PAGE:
This was the same everywhere. Also stores publicly showing how many cards they ordered for stock vs how many were actually being delivered. I get that its due to silicon shortage, but still it was a terribly managed launch. i think the world was fooled into thinking that they could easily obtain the card they wanted.

Price was also astronomical.


That said

I'm glad TTL has given it a scathing review. Much like Hardware unboxed don't hold back. These should be honest, unfiltered and as it should be, to steer consumers away from bad products.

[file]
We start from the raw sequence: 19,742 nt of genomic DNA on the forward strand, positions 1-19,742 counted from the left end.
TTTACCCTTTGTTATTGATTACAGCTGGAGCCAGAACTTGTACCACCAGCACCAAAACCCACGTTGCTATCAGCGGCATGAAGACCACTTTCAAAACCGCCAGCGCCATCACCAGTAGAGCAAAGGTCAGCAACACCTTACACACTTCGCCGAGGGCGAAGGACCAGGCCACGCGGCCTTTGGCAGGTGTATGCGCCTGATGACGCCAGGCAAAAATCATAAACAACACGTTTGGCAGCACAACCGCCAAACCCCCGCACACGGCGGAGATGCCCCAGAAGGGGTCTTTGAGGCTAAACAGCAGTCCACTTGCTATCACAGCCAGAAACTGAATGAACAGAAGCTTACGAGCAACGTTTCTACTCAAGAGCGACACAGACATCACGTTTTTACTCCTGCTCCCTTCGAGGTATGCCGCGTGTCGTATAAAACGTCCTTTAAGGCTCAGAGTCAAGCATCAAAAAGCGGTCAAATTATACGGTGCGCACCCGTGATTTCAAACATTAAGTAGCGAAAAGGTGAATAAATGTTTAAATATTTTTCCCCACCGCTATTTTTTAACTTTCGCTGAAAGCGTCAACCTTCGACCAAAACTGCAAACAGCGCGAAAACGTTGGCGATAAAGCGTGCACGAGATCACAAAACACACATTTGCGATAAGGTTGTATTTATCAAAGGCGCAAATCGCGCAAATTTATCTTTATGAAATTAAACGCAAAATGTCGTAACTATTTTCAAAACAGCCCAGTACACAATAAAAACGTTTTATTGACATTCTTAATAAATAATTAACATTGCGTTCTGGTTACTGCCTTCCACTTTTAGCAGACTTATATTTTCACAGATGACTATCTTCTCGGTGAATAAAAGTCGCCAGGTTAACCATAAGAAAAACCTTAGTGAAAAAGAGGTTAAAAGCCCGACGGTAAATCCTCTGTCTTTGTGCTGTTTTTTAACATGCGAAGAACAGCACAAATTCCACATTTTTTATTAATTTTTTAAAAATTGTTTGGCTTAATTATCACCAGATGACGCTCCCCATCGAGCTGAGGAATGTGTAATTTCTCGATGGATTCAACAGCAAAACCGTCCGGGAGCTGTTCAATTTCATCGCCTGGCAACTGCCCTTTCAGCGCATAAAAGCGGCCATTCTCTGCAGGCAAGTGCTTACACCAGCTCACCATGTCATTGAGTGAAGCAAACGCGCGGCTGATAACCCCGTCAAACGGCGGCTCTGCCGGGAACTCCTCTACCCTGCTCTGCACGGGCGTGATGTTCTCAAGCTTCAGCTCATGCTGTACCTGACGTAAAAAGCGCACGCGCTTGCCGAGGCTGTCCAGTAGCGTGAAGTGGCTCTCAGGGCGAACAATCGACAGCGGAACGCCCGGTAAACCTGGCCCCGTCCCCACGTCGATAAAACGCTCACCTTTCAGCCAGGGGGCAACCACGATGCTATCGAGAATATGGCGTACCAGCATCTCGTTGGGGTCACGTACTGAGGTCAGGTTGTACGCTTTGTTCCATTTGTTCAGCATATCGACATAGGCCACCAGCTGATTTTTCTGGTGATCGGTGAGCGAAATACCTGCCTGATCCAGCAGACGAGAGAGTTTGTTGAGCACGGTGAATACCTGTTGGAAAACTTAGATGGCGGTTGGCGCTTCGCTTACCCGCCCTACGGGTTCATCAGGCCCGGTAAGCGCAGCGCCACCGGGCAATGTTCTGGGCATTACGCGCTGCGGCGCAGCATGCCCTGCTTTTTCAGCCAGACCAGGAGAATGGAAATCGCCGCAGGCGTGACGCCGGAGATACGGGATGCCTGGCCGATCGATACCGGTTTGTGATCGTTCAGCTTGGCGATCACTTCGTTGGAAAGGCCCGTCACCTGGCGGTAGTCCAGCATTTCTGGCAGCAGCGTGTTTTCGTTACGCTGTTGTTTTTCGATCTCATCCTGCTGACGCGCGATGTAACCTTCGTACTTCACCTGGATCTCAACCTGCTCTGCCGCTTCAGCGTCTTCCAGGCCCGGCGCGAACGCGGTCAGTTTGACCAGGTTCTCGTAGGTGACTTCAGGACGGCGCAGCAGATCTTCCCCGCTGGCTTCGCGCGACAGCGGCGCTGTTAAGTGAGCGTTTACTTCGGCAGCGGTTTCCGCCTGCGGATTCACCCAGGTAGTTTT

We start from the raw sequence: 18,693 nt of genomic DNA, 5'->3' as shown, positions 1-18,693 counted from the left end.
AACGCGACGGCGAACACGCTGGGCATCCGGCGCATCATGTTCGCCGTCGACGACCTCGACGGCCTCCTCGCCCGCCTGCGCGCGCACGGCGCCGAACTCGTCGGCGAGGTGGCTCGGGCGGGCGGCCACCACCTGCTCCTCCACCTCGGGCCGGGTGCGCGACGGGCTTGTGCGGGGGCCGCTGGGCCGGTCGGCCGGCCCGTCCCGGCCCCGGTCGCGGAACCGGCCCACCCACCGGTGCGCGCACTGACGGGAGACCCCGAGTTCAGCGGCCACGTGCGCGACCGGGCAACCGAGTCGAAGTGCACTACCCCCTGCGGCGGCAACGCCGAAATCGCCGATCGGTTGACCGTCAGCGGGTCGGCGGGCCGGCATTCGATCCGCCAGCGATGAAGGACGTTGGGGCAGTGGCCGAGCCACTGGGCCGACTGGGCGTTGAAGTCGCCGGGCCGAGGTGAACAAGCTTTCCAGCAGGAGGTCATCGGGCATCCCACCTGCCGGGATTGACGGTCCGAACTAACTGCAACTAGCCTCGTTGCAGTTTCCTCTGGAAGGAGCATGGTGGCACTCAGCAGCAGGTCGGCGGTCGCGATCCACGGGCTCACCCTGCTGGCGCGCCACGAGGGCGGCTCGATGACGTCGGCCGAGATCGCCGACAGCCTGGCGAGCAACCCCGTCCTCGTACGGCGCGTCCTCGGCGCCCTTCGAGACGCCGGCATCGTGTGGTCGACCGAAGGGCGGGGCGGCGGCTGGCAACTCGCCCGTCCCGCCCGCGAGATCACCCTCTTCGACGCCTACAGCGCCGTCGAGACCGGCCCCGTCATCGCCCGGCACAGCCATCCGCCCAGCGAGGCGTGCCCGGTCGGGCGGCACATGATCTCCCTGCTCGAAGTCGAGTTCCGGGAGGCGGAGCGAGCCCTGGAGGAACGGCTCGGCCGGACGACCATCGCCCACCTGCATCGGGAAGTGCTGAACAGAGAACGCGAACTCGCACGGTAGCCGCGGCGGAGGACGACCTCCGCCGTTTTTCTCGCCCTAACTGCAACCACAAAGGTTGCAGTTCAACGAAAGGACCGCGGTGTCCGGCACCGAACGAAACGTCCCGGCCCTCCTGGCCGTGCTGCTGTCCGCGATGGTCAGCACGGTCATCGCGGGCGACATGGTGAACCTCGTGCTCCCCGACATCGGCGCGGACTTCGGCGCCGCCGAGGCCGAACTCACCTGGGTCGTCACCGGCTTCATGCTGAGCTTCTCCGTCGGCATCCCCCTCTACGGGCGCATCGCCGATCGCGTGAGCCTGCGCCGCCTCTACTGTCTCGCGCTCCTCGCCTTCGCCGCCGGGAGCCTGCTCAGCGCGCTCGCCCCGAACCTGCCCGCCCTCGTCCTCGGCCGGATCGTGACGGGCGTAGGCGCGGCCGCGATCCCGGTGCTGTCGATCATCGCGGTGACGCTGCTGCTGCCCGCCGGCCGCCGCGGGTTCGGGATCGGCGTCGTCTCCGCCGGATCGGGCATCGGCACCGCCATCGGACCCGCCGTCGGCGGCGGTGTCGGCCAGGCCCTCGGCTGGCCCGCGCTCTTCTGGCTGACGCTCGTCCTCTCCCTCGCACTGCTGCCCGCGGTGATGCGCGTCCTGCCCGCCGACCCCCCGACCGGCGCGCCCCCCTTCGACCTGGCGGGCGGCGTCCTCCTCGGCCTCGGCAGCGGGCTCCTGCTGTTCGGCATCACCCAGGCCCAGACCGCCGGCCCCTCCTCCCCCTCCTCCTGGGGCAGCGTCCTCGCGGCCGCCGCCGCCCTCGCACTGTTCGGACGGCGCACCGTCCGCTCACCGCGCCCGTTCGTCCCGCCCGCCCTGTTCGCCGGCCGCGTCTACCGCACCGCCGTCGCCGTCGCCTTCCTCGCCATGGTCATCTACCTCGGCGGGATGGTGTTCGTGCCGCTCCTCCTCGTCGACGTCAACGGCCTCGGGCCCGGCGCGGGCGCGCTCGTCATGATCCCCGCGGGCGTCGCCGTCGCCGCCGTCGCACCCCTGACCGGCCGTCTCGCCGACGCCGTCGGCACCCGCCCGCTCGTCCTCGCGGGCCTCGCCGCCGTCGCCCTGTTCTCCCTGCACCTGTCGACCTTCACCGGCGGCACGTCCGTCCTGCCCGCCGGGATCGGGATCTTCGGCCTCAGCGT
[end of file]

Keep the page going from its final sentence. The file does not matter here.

I'm tired of seeing reviews give a negative result on a product (as it deserves) but are so nervous, holding back what they want to say in fear of the product manufacterer that it doesnt tell consumers the true result. How many times have we seen a negative review but in the conclusion "well, its overpriced but a nice little performer..." << for the weak willpowered consumer, this is all they want to see to tip them over the balance into spending on a bad product. They want reassurance on the bad decision they are about to make. And carebear reviews trigger this.

How about being honest and literally state "do not buy such an overpriced that yields no benefits, stick to the model that was released 2 months ago." I think reviewers are still partly to blame for companies charging what they want because they fear future products to review being withheld.

This is why im thankful TTL tells it as it is.Quote

10-06-2021, 11:22:47

Dawelio